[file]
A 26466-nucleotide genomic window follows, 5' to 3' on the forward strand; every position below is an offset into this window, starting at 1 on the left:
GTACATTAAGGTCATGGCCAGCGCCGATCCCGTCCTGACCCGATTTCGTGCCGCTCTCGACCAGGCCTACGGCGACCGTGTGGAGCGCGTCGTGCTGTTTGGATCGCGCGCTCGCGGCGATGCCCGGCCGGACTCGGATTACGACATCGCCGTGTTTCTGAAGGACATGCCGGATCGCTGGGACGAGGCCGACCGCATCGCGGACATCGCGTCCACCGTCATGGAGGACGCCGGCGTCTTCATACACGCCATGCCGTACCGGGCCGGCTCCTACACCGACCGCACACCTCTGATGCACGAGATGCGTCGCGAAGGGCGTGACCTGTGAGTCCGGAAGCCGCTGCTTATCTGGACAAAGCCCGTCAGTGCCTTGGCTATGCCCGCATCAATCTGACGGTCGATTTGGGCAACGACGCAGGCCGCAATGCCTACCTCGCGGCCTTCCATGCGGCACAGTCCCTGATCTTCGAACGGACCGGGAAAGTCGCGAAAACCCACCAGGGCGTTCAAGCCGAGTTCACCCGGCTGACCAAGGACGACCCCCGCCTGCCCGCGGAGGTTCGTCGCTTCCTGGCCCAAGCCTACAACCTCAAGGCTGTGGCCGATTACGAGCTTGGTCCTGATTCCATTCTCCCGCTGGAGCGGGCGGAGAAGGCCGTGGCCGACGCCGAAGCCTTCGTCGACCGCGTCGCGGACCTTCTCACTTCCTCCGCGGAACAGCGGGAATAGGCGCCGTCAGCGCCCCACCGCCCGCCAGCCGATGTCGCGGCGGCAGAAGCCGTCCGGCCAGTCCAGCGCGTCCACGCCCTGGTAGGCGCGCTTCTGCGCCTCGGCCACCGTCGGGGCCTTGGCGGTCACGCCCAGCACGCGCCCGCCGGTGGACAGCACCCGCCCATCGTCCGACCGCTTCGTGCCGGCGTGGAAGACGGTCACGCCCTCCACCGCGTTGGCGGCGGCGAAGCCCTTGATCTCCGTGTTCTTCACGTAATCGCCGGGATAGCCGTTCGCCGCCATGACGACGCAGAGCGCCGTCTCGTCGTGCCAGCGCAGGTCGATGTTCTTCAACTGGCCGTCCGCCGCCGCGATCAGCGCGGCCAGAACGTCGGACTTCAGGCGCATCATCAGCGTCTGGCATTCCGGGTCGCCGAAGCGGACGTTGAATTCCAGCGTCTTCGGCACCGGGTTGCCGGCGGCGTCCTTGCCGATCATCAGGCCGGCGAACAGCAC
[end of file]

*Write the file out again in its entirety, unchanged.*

A 26466-nucleotide genomic window follows, 5' to 3' on the forward strand; every position below is an offset into this window, starting at 1 on the left:
GTACATTAAGGTCATGGCCAGCGCCGATCCCGTCCTGACCCGATTTCGTGCCGCTCTCGACCAGGCCTACGGCGACCGTGTGGAGCGCGTCGTGCTGTTTGGATCGCGCGCTCGCGGCGATGCCCGGCCGGACTCGGATTACGACATCGCCGTGTTTCTGAAGGACATGCCGGATCGCTGGGACGAGGCCGACCGCATCGCGGACATCGCGTCCACCGTCATGGAGGACGCCGGCGTCTTCATACACGCCATGCCGTACCGGGCCGGCTCCTACACCGACCGCACACCTCTGATGCACGAGATGCGTCGCGAAGGGCGTGACCTGTGAGTCCGGAAGCCGCTGCTTATCTGGACAAAGCCCGTCAGTGCCTTGGCTATGCCCGCATCAATCTGACGGTCGATTTGGGCAACGACGCAGGCCGCAATGCCTACCTCGCGGCCTTCCATGCGGCACAGTCCCTGATCTTCGAACGGACCGGGAAAGTCGCGAAAACCCACCAGGGCGTTCAAGCCGAGTTCACCCGGCTGACCAAGGACGACCCCCGCCTGCCCGCGGAGGTTCGTCGCTTCCTGGCCCAAGCCTACAACCTCAAGGCTGTGGCCGATTACGAGCTTGGTCCTGATTCCATTCTCCCGCTGGAGCGGGCGGAGAAGGCCGTGGCCGACGCCGAAGCCTTCGTCGACCGCGTCGCGGACCTTCTCACTTCCTCCGCGGAACAGCGGGAATAGGCGCCGTCAGCGCCCCACCGCCCGCCAGCCGATGTCGCGGCGGCAGAAGCCGTCCGGCCAGTCCAGCGCGTCCACGCCCTGGTAGGCGCGCTTCTGCGCCTCGGCCACCGTCGGGGCCTTGGCGGTCACGCCCAGCACGCGCCCGCCGGTGGACAGCACCCGCCCATCGTCCGACCGCTTCGTGCCGGCGTGGAAGACGGTCACGCCCTCCACCGCGTTGGCGGCGGCGAAGCCCTTGATCTCCGTGTTCTTCACGTAATCGCCGGGATAGCCGTTCGCCGCCATGACGACGCAGAGCGCCGTCTCGTCGTGCCAGCGCAGGTCGATGTTCTTCAACTGGCCGTCCGCCGCCGCGATCAGCGCGGCCAGAACGTCGGACTTCAGGCGCATCATCAGCGTCTGGCATTCCGGGTCGCCGAAGCGGACGTTGAATTCCAGCGTCTTCGGCACCGGGTTGCCGGCGGCGTCCTTGCCGATCATCAGGCCGGCGAACAGCAC